Kat's Teacher Feature Pic

Meet Yoga District Senior Teacher, Heather. You’ll find a great emphasis on intention setting, breathing and meditation, as well as deep hands-on adjustments in her classes. As a graduate of Yoga District’s 200 Hour Teacher Training, Sri Dharma Mittra’s 500 Hour Life of Yogi Training, and the Jivamukti Yoga School’s 300 Hour Teacher Training, Heather’s unique experience and perspective offer a fusion of ancient philosophy with modern day asana traditions. Heather teaches morning, midday, and evening classes daily at various Yoga District studios. Read on to know more about Heather’s yoga journey with renowned yoga masters of our time.

I had been teaching yoga for two and a half years when it hit me, why it is we practice yoga. I was standing in a palace on top of a mountain in Rajasthan, India looking at at set of miniature paintings when the museum guide said something that changed my entire understanding of yoga. Our guide said that these skilled craftsmen, the painters of these incredibly detailed miniature paintings, spent hours each day for years upon years doing yoga and meditating so they could cultivate the steadiness of body and mind to produce such finely made art.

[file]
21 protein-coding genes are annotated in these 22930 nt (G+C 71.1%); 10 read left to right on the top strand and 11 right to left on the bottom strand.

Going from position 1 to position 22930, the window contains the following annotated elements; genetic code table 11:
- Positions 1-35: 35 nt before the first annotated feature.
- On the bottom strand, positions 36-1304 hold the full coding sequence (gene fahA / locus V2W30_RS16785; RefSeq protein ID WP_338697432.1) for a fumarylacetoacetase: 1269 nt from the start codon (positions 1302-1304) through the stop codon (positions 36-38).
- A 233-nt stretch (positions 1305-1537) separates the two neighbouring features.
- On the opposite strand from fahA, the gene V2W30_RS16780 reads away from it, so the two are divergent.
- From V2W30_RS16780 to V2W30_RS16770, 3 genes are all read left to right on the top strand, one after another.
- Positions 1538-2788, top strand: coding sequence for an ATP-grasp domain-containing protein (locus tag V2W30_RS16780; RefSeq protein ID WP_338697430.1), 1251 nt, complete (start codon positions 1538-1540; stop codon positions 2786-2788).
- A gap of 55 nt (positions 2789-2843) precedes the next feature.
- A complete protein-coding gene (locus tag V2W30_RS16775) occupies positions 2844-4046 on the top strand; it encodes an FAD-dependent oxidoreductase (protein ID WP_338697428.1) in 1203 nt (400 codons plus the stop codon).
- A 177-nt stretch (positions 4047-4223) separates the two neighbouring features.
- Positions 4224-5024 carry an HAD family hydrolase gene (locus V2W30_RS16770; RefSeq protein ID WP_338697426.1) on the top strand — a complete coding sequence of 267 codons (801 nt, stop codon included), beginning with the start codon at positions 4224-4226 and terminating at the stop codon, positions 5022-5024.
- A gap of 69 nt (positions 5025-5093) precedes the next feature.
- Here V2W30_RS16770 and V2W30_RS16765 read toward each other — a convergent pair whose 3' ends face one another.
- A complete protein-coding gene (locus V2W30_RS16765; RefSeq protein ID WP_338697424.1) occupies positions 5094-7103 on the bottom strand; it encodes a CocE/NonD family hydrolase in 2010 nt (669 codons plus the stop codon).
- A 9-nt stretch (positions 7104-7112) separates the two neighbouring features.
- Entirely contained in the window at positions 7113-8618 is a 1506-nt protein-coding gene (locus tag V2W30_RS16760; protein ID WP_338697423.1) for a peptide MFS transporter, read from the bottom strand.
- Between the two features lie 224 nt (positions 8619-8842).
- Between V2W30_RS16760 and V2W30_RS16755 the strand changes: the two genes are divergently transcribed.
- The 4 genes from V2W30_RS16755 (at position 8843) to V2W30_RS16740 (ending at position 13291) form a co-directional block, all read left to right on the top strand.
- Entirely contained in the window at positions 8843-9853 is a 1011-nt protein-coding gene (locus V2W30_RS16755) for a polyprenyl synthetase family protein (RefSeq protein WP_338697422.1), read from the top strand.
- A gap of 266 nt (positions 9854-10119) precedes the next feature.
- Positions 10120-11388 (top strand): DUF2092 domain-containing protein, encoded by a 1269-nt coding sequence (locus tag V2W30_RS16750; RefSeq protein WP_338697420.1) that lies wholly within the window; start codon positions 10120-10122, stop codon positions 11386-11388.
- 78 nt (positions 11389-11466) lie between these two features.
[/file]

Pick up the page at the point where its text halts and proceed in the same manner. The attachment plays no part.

To give you an idea, these paintings are known as miniatures not for their size but for their impeccably minute attention to detail, it’s said that artists created these complex scenes using brushes made from one hair of a squirrel’s tail, giving them the dexterity to finely illustrate every hair on a subject’s head as well as the wrinkles in their garments with great conviction. The amount of steadiness required in hand alone as well as mental focus was astonishing. It was at that point that I made the connection. We are practicing yoga not just to “do yoga,” but so we can do the rest of our lives better with greater focus, clarity, and steadiness so that we can be the best at our trade, skill, or craft. I realized then that we practice yoga so we know how to be a better partner, friend, co-worker, and neighbor–a better human for the benefit of humanity.